Transform sets

R8(config)#crypto ipsec transform-set TS esp-aes 256 esp-sha-hmac

Understanding Transform Sets

A transform set is a combination of security protocols and algorithms that secure traffic in an IPsec tunnel. During the IPsec security association (SA) negotiation, peers search for a transform set that is the same at both peers. When such a transform set is found, it is applied to create an SA that protects data flows in the access list for that crypto map, protecting the traffic in the VPN.

There are separate IPsec transform sets for IKEv1 and IKEv2. With IKEv1 transform sets, for each parameter, you set one value. For IKEv2 transform sets, you can configure multiple encryption and integration algorithms for a single proposal. ASA devices order the settings from the most secure to the least secure and negotiate with the peer using that order. This allows you to potentially send a single proposal to convey all the allowed combinations instead of the need to send each allowed combination individually as with IKEv1.

You can specify a number of transform sets per IPsec proposal policy. If you are defining the policy on a spoke or a group of spokes, you do not usually have to specify more than one transform set. This is because the spoke’s assigned hub would typically be a higher performance router capable of supporting any transform set that the spoke supports. However, if you are defining the policy on a hub for dynamic crypto, you should specify more than one transform set to ensure that there will be a transform set match between the hub and the unknown spoke. If more than one of your selected transform sets is supported by both peers, the transform set that provides the highest security is used.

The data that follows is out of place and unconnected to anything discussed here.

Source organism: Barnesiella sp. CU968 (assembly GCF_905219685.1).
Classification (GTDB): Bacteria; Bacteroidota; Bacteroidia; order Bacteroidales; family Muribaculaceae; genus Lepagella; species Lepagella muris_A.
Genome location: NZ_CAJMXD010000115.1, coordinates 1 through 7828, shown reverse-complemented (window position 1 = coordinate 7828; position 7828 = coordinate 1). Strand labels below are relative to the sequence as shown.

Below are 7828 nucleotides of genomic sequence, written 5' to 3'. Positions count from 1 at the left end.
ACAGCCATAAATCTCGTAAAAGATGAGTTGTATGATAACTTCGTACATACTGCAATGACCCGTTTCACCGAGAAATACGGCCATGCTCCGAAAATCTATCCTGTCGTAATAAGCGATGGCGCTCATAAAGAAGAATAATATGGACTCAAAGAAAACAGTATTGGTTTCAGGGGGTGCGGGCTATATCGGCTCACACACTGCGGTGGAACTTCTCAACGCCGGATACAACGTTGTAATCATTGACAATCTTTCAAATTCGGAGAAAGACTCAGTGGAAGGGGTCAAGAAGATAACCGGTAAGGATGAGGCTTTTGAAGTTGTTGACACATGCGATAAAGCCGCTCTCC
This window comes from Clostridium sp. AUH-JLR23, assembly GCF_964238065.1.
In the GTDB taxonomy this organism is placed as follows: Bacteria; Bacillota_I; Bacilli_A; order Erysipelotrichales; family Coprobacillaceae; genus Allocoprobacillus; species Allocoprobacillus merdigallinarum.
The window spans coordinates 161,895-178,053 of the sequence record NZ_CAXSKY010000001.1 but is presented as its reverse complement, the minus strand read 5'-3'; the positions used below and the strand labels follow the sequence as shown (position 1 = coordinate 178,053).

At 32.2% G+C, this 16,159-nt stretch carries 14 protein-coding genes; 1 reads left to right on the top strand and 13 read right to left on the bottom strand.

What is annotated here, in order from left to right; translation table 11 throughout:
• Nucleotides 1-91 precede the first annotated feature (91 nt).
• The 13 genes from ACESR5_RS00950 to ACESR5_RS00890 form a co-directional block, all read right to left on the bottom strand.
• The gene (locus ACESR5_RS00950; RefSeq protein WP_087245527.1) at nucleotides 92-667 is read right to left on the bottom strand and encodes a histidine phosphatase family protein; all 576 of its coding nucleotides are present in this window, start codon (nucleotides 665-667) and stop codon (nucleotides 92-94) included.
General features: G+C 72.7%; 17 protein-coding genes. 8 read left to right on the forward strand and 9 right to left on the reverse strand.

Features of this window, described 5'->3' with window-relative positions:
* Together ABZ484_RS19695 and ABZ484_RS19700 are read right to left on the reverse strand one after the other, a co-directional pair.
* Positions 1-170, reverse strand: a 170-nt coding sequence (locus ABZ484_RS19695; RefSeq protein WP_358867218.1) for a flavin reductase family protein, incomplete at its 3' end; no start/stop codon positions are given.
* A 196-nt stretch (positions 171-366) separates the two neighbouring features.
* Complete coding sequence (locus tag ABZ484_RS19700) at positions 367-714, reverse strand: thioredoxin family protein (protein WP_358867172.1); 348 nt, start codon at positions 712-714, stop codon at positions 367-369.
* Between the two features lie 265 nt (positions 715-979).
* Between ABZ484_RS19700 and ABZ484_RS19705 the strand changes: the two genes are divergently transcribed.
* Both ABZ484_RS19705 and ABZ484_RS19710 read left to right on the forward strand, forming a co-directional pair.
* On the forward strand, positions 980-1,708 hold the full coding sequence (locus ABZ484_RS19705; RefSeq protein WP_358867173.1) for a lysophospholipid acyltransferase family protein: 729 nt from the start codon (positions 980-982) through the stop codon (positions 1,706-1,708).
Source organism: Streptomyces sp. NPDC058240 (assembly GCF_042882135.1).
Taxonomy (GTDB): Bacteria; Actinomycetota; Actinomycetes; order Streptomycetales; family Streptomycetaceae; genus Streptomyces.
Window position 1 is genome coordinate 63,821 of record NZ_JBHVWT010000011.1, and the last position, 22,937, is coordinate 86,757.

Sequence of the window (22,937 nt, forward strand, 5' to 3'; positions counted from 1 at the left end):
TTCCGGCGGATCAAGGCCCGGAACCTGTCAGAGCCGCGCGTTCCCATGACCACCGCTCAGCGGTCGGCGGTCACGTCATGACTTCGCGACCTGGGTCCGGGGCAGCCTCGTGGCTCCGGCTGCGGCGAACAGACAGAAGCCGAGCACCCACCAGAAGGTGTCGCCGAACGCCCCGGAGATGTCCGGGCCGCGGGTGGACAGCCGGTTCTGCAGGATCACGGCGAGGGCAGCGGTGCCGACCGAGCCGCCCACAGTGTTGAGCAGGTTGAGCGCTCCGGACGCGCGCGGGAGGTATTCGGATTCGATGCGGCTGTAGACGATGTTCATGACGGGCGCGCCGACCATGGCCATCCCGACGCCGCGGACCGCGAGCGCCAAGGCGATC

Security Manager provides predefined transform sets that you can use in your tunnel policies. You can also create your own transform sets. For more information, see Configuring IPSec IKEv1 or IKEv2 Transform Set Policy Objects.

Selecting Tunnel Mode for IKEv1 Transform Sets

When defining an IKEv1 transform set, you must specify which IPsec mode of operation to use—tunnel mode or transport mode. You can use the AH and ESP protocols to protect an entire IP payload (Tunnel mode) or just the upper-layer protocols of an IP payload (Transport mode).

In tunnel mode (the default), the entire original IP datagram is encrypted, and it becomes the payload in a new IP packet. This mode allows a router to act as an IPsec proxy. That is, the router performs encryption on behalf of the hosts. The source’s router encrypts packets and forwards them along the IPsec tunnel. The destination’s router decrypts the original IP datagram and forwards it on to the destination system. The major advantage of tunnel mode is that the end systems do not need to be modified to enjoy the benefits of IPsec. Tunnel mode also protects against traffic analysis. With tunnel mode, an attacker can only determine the tunnel endpoints and not the true source and destination of the tunneled packets, even if they are the same as the tunnel endpoints.

In transport mode, only the IP payload is encrypted, and the original IP headers are left intact. This mode has the advantage of adding only a few bytes to each packet. It also allows devices on the public network to see the final source and destination of the packet. However, by passing the IP header in the clear, transport mode allows an attacker to perform some traffic analysis. For example, an attacker could see when a company’s CEO sent many packets to another senior executive. However, the attacker would only know that IP packets were sent; the attacker would not be able to decipher the contents of the packets. With transport mode, the destination of the flow must be an IPsec termination device.